Notorious hacktivist groups Anonymous and LulzSec on Wednesday urged people to boycott PayPal for the online payment system’s refusal to facilitate donations to WikiLeaks.
The hacktivists set up a Twitter thread, #OpPayPal, and claim that at least 20,000 people have canceled their PayPal accounts in response to their call.
PayPal denies that.
“We haven’t seen any changes to our normal operations, including account opening and closing, overnight,” PayPal spokesperson Anna Pignataro told the E-Commerce Times.
Anonymous had previously launched a major distributed denial of service against PayPal and other companies in retaliation for their freezing funds to Wikileaks.
Does the hacktivists’ calling for a boycott instead of unleashing hack attacks on PayPal indicate they’re moderating their approach? Or are they feeling the heat from law enforcement?
The Boycott Call
In their communique, the hacktivists expressed outrage at the FBI’s willingness to arrest and threaten people involved in what they describe as ethical, modern cyberoperations.
They also point out that suspected hacktivists face the same severe punishment as criminals hacking for money, and contend that there’s a difference between a politically motivated cyberattack and criminal hacks.
The hacktivists also say they’re not afraid of law enforcement and accuse law enforcement agencies of being terrorists.
Divided We Fall
The call to boycott PayPal instead of hacking that company’s servers could be seen as an improvement in tactics.
“I think what we’re seeing is a mature response from the Anonymous hackers that may surprise people who may think of them as a one-size-fits-all engine of outrage,” Charles King, principal analyst at Pund-IT, told the E-Commerce Times.
Perhaps that moderation is due to divisions within Anonymous’s ranks.
For example, Anonymous initially responded defiantly to the FBI’s July 19 arrest of 16 suspected Anonymous members and subsequent statements by deputy assistant FBI director Steve Chabinsky in an interview with NPR.
It released a statement on July 21 that, among other things, vowed to carry on the fight against governments and corporations and stated that hacktivists are not scared anymore.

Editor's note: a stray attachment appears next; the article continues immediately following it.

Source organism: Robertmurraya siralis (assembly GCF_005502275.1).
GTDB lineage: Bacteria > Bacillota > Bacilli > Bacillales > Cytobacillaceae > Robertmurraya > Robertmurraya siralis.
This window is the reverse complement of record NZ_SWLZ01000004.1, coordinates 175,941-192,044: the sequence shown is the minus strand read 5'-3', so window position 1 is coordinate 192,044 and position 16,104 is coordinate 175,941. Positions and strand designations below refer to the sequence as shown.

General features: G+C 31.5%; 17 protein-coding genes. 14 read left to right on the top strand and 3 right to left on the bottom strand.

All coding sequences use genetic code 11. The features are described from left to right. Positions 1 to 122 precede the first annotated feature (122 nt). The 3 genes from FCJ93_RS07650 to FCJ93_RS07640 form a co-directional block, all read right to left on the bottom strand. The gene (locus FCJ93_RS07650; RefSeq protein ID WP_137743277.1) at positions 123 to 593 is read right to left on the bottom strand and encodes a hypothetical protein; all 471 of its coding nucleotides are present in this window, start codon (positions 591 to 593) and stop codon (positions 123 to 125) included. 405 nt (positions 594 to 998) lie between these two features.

That same day, an individual known as “Sabu,” who’s depicted as a senior member of Anonymous, tweeted a promise to release emails obtained when Anonymous hacked into the servers of the News Corp. newspaper The Sun.
However, another Anonymous tweet stated the hacktivists wouldn’t release those Sun emails because that might compromise the court case against its alleged members.
On the other hand, on July 22, Anonymous was still accessing and downloading data from the servers of NATO, the North Atlantic Treaty Organization, which it had hacked into previously.
What is going on in the ranks of the hacktivist community?
“They’re getting a lot of heat, not just from law enforcement, but other parts of the hacker community,” security consultant Charles Dodd told the E-Commerce Times. “So, now they’re focusing on getting a result.”
Of Politics and Punishment
Anonymous and LulzSec are now “turning pseudo politician,” Dodd stated.
“They’re trying to create a political result so the threat of the attack will become as pertinent as the attack itself,” Dodd explained. “They’re truly becoming a political force.”
However, the hacktivists’ activisties do constitute cybercrime, Dodd stated. Nevertheless, perhaps they should not be punished as harshly as cybercriminal gangs who hack into systems to steal data for sale or to take over victims’ bank accounts.
“I think that the methodology the government is using to prosecute the Anonymous members arrested July 19 is a [blanket] witch hunt methodology,” Charles King, principal analyst at Pund-IT, told the E-Commerce Times.
“I think it’s wise for Anonymous to recognize that they’re being lumped in the same broad category of people who are launching far more malicious and deadly attacks, and to see if they can alter the ground rules but still make a change.”